Koch Foods, Incorporated, and four Pilgrim’s Pride Corporation executives were charged for their role in an alleged broiler chicken price-fixing scheme. The indictment is the latest action in an ongoing investigation by the Department of Justice.
DTN says in February, Pilgrim’s Pride admitted to its role in a 2012 conspiracy to fix the price of broiler chickens. The company will pay $107.9 million as a part of its plea agreement in federal court. The new indictment alleges the defendants worked together to suppress and eliminate competition for sales of broiler chicken products.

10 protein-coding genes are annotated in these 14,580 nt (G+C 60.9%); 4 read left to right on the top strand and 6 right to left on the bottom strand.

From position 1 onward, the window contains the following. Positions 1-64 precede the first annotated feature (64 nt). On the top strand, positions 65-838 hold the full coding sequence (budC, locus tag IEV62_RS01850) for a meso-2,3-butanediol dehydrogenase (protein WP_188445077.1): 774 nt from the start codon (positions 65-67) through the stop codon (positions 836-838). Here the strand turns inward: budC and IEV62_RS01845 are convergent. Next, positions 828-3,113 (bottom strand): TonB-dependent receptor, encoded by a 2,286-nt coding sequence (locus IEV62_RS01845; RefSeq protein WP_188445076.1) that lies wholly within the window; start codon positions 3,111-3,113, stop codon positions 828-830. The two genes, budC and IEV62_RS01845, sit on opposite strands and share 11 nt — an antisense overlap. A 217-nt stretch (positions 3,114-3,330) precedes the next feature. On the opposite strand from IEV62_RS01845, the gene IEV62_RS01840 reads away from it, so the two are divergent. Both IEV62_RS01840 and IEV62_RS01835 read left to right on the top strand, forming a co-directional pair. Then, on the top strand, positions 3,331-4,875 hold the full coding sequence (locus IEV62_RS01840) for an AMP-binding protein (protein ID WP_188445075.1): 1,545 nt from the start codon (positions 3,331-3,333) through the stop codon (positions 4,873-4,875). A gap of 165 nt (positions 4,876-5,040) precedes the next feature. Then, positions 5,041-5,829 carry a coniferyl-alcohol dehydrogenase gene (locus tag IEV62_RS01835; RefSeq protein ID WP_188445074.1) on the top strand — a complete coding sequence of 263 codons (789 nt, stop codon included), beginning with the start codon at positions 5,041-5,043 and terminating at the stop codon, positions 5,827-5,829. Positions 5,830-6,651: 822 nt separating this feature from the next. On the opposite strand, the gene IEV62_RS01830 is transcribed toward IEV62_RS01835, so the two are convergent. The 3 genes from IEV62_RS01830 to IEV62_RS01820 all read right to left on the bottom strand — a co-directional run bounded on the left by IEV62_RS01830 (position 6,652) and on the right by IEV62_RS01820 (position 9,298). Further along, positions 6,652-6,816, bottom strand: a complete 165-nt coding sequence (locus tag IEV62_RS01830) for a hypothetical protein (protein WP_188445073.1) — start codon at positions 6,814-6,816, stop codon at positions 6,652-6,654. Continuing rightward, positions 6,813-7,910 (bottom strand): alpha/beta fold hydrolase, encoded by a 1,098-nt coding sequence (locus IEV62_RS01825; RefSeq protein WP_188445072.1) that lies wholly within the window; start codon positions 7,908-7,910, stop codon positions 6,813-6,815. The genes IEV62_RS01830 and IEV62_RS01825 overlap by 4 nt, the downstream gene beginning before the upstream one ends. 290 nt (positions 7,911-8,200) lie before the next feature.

Those chickens are raised for human consumption and sold to restaurants and grocery stores. The four executives and Koch Foods have been charged with violating the Sherman Antitrust Act. The four Pilgrim’s Pride executives will make their initial appearance in court on August 11.
Violating the act results in a maximum penalty of 10 years in prison and a one million dollar fine for individuals, as well as a $100 million fine for corporations.
The indictment says the conspiracy goes back to 2012 and uses repeated text messages among the four men that discussed bids and prices for poultry contacts or overall market prices as the basis for the allegations. Those messages allegedly continued through 2017.